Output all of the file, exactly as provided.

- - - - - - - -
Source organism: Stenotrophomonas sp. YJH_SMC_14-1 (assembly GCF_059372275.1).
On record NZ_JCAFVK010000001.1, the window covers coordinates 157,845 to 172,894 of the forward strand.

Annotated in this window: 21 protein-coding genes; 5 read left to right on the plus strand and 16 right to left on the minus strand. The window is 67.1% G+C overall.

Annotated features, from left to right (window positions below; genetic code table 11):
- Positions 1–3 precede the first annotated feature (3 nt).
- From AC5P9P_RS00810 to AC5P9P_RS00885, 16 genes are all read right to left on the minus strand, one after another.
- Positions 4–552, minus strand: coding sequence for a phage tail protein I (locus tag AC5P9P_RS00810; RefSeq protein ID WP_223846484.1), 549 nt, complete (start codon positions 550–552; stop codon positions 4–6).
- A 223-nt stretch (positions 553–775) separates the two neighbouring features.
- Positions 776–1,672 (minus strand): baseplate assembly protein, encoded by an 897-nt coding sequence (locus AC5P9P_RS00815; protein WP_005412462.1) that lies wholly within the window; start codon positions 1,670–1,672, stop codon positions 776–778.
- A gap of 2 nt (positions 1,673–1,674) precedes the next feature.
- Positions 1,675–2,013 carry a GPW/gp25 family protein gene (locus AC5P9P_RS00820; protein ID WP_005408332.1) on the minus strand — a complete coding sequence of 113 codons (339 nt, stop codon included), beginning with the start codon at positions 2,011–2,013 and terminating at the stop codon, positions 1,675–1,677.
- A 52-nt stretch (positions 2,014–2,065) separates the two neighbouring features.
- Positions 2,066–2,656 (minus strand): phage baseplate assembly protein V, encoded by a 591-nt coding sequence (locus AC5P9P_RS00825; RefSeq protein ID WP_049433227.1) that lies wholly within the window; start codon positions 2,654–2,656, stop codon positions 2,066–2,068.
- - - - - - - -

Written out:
Source organism: Stenotrophomonas sp. YJH_SMC_14-1 (assembly GCF_059372275.1).
On record NZ_JCAFVK010000001.1, the window covers coordinates 157,845 to 172,894 of the forward strand.

Annotated in this window: 21 protein-coding genes; 5 read left to right on the plus strand and 16 right to left on the minus strand. The window is 67.1% G+C overall.

Annotated features, from left to right (window positions below; genetic code table 11):
- Positions 1–3 precede the first annotated feature (3 nt).
- From AC5P9P_RS00810 to AC5P9P_RS00885, 16 genes are all read right to left on the minus strand, one after another.
- Positions 4–552, minus strand: coding sequence for a phage tail protein I (locus tag AC5P9P_RS00810; RefSeq protein ID WP_223846484.1), 549 nt, complete (start codon positions 550–552; stop codon positions 4–6).
- A 223-nt stretch (positions 553–775) separates the two neighbouring features.
- Positions 776–1,672 (minus strand): baseplate assembly protein, encoded by an 897-nt coding sequence (locus AC5P9P_RS00815; protein WP_005412462.1) that lies wholly within the window; start codon positions 1,670–1,672, stop codon positions 776–778.
- A gap of 2 nt (positions 1,673–1,674) precedes the next feature.
- Positions 1,675–2,013 carry a GPW/gp25 family protein gene (locus AC5P9P_RS00820; protein ID WP_005408332.1) on the minus strand — a complete coding sequence of 113 codons (339 nt, stop codon included), beginning with the start codon at positions 2,011–2,013 and terminating at the stop codon, positions 1,675–1,677.
- A 52-nt stretch (positions 2,014–2,065) separates the two neighbouring features.
- Positions 2,066–2,656 (minus strand): phage baseplate assembly protein V, encoded by a 591-nt coding sequence (locus AC5P9P_RS00825; RefSeq protein ID WP_049433227.1) that lies wholly within the window; start codon positions 2,654–2,656, stop codon positions 2,066–2,068.